Image copyright Samuel Gould/LBC Image caption Commuters at Putney station have been affected by the strike action Thousands of commuters are facing disruption as a five-day strike by South Western Railway (SWR) staff over the role of train guards begins. Members of the Rail, Maritime and Transport union (RMT) began the walkout at 00:01 BST.
Thousands of commuters are facing disruption as a five-day strike by South Western Railway (SWR) staff over the role of train guards begins.
Members of the Rail, Maritime and Transport union (RMT) began the walkout at 00:01 BST.
Stations and platforms across the network were packed with morning commuters struggling to get to work.
In Surbiton, hundreds of people queued down the street as they waited for services.
A reduced service is running across the network, but SWR said extra morning and early evening trains would run between London Waterloo and Reading to help people heading to Royal Ascot.
SWR, which runs services in London and Berkshire, Surrey, Hampshire, Dorset, Devon, the Isle of Wight and Somerset, said the action was “unnecessary” and it was “cynical” of the union to target events such as the racing festival.
Hundreds of passengers have taken to social media to vent their frustration, including Ajay Arora who tweeted: “Amazing start of the day with epic chaos at #SurbitonStation.”
Mark Kanes said on Twitter that “tempers [were] fraying” on his train at Woking, with “people being left behind”.
BBC reporter Tarah Welsh filmed a queue of passengers snaking down the street outside Surbiton station.
Adam Neal-Jones described the scenes at Surbiton as “utter madness”. At 08:45 he said he had been told the earliest he could expect to board a train was 11:00.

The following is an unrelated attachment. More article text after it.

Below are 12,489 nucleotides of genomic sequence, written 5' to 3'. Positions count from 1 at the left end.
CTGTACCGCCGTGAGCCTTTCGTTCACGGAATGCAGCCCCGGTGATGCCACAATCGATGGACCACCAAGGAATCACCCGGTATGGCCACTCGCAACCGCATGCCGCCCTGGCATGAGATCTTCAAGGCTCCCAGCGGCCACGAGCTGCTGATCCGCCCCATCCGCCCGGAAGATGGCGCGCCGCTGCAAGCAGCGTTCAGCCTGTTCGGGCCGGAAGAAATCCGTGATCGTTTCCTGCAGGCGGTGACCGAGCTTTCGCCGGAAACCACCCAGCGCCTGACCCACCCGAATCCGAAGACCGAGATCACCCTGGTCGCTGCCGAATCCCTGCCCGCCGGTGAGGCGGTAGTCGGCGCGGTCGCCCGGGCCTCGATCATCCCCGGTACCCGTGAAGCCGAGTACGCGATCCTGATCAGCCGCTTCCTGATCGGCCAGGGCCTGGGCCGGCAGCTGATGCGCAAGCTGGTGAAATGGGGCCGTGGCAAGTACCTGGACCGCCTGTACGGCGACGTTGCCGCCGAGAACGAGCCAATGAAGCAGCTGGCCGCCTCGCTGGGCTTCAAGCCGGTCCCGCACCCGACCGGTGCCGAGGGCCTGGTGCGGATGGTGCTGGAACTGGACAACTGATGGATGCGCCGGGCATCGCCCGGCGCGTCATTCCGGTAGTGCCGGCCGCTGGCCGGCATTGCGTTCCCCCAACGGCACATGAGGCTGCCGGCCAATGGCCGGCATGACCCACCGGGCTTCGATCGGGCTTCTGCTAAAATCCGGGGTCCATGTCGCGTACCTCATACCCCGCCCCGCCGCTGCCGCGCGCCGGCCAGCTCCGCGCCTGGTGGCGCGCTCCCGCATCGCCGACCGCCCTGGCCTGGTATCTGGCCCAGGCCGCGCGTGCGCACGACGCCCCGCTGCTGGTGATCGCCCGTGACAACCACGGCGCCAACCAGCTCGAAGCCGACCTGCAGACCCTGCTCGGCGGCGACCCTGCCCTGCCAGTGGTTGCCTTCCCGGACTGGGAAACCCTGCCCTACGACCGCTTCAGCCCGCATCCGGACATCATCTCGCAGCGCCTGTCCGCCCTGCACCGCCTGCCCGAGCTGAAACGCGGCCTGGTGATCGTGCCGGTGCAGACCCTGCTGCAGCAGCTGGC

Francesca Gillett said the situation at the station was a “total mess”, with a “mile-long” queue that was not moving.
Another commuter, Abigail Barletta, said she had managed to get to work, but was nearly an hour late after a “journey from hell” on a “hot and crowded” train.
RMT said staff had been left with no choice but to strike, and accused SWR of failing to guarantee guard roles.
The long-running dispute has resulted in 29 days of industrial action by RMT members over the past two years.
A planned walkout in February was suspended after the RMT said there had been “substantial progress” in talks with the company.
This followed the suspension of strikes on Northern Rail after the company agreed to guarantee a conductor on all trains.
However, RMT said SWR had now “rowed back” and was refusing to rule out future driver-controlled operations.
The union said this would see the role of guards “carved up completely”.
RMT general secretary Mick Cash said the company had “dragged their heels and failed to bolt down an agreement that matches up to our expectations on the guard guarantee”.
“The company has refused to give assurances on the future operational role of the guard, fuelling fears amongst our members of a stitch-up,” he said.
SWR said the company met union representatives last week to arrange fresh talks but the union was “insistent on going ahead” with the action.
It said it had matched RMT’s request to keep a guard on each train and wanted to move on to discuss how to make the most of new technology on board.
An SWR spokesman said the company “remains committed to finding a solution”.
Passengers heading to events at Twickenham, Hampton Court and Royal Ascot have been advised to allow extra time for their travel.
The action is scheduled to end at 23:59 on Saturday.
Please include a contact number if you are willing to speak to a BBC journalist. You can also contact us in the following ways: